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Various Types Of Optical Microscopes

The familiar monocular compound optical microscopes (i.e., microscopes that have a single lens as the eyepiece, or ocular, lens) are being replaced in many laboratories with binocular styles. These microscopes have a single objective lens, but two ocular ones, each in its own eyepiece. Light coming through the objective lens is split into two beams by a prism. Each eye sees the exact same image, so there is no three dimensional effect.

For a three-dimensional view, scientists use a stereoscopic binocular microscope. This instrument consists of two separate sets of objective lenses as well as two separate ocular lenses. Prisms alter the angle of light coming through each pair of lenses, so each eye sees a slightly different image.

Living or stained specimens often yield poor images when viewed in bright-field illumination. To help with this, scientists developed a phase-contrast microscope that alters the phase differences (the position in space of the waves and troughs) in light waves as they pass through the specimen. This makes some parts of the object brighter and others darker than normal, allowing for a better view of the structural details of the object. Closely related to this type is the interference microscope that superimposes one field of view over a second to improve contrast.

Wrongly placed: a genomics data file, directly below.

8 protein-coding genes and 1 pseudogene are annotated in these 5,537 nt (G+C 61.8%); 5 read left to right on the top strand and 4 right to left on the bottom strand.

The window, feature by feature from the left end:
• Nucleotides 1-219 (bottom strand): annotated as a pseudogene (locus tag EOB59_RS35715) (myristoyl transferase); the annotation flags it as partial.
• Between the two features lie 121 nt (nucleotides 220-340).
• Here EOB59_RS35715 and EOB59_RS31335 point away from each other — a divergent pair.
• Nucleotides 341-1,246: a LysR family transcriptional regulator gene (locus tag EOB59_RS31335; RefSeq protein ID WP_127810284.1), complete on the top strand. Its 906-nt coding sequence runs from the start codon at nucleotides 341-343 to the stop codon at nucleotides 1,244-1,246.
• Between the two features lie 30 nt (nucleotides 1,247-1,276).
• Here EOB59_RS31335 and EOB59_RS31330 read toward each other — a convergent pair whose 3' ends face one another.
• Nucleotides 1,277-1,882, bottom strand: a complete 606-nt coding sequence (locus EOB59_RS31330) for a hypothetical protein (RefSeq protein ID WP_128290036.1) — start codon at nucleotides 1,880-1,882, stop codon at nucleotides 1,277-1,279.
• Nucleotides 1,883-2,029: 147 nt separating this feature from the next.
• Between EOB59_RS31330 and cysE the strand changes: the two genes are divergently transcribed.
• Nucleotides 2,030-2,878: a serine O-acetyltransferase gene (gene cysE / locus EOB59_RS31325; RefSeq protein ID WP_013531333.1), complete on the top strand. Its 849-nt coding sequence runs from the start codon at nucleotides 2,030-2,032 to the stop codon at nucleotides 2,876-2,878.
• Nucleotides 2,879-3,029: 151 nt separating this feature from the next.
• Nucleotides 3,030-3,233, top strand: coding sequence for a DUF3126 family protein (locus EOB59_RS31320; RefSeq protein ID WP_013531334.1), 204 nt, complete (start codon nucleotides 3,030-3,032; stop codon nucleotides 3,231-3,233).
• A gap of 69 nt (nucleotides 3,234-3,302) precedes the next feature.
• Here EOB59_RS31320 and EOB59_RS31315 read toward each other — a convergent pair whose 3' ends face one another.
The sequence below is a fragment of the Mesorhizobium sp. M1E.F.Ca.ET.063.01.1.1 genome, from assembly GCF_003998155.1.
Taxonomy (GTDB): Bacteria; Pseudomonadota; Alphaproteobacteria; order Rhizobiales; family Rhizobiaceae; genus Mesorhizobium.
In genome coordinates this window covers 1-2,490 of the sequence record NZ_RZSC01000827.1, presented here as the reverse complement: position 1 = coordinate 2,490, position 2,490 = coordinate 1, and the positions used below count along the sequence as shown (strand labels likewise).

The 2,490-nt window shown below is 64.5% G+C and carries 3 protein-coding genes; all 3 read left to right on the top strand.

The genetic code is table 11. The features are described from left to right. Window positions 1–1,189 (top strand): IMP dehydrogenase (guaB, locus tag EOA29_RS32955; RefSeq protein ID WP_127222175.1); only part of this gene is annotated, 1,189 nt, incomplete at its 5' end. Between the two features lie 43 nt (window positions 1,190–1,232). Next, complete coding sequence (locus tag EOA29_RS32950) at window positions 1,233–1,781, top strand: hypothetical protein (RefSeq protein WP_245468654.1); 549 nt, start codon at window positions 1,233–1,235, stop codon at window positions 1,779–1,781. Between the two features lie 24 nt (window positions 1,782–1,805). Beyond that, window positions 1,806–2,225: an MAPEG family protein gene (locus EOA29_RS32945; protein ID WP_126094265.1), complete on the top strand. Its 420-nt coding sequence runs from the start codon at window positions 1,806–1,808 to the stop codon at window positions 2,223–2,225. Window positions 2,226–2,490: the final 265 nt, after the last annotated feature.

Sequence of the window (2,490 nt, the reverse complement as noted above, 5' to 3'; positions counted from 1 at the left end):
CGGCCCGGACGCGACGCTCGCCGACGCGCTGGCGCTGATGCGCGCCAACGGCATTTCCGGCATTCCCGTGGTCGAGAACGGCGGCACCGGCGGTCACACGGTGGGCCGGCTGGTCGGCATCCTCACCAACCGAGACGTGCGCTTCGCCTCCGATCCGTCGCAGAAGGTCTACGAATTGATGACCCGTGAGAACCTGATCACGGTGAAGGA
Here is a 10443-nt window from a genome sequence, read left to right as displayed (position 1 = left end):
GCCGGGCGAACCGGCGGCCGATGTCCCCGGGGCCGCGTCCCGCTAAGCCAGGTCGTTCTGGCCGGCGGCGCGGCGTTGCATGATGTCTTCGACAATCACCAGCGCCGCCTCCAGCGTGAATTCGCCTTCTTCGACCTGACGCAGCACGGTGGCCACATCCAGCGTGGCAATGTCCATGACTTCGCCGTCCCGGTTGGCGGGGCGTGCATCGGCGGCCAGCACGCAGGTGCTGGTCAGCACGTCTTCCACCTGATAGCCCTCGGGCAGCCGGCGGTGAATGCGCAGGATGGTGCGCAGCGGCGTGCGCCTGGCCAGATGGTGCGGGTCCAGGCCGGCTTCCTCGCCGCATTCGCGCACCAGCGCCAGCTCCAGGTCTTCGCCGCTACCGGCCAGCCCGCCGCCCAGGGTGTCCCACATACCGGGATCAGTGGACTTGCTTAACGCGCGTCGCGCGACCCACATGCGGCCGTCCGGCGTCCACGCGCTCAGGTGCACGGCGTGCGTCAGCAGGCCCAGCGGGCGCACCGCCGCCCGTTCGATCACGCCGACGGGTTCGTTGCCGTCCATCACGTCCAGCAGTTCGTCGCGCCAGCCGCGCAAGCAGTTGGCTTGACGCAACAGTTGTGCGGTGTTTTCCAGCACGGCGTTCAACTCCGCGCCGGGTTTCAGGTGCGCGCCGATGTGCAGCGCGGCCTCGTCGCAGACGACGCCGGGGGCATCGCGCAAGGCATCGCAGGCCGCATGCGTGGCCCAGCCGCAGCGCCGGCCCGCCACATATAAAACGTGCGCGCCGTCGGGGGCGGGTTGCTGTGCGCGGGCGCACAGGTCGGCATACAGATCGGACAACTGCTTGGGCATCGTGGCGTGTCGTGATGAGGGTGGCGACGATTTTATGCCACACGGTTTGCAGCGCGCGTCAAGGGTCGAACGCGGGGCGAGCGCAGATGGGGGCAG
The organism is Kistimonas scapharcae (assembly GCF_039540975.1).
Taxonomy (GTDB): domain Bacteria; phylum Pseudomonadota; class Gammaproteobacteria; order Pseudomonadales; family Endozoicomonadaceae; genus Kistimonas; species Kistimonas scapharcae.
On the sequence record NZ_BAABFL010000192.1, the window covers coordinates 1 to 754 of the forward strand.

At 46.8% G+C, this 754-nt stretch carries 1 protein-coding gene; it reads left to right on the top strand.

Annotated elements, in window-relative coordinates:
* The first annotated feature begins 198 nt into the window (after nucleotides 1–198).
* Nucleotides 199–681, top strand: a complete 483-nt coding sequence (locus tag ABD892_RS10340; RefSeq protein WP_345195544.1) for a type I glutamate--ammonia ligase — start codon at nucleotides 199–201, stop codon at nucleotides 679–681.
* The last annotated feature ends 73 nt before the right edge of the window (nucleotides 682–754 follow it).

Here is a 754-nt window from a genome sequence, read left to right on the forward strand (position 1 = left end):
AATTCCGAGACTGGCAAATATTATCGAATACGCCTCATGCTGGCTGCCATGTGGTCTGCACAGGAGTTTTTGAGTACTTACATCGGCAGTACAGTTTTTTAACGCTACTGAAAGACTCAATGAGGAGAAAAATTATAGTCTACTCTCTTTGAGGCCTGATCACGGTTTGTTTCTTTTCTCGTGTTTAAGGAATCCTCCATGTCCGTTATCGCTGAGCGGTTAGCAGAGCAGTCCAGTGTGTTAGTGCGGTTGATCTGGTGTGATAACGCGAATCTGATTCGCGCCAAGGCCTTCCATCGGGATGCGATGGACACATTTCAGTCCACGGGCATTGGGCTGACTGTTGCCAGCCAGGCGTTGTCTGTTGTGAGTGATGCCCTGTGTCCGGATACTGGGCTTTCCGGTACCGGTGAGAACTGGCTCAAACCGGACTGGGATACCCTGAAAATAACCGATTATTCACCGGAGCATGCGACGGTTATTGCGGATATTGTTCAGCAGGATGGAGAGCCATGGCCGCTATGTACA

Another optical version of a microscope is called the darkfield microscope. This microscope has proven to be particularly useful for biological studies. The dark-field microscope uses a specialized illumination technique that capitalizes on indirect illumination to enhance contrast in specimens. An opaque disk is set in a condenser under the stage of the microscope (the solid support that the object being studied rests on). The disc is also known as the stop. The stop prevents light from shining directly on the specimen. Instead, light passes around the stop and is reflected off the condenser's walls.

All the microscopes described so far produce black and white images. To observe color in cells, scientists use polarizing microscopes. The microscope aligns the vibrations of a light wave by directing it through a specially cut prism. If two beams of polarized light are transmitted through the cell, as in a differential polarization microscope, researchers can make quantitative measurements of things such as cell depth and the quantity of certain cell constituents.

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Science EncyclopediaScience & Philosophy: Methane to Molecular clockMicroscope - A Brief History Of Microscopy, Various Types Of Optical Microscopes, Electron Microscope, Other Types Of Microscopes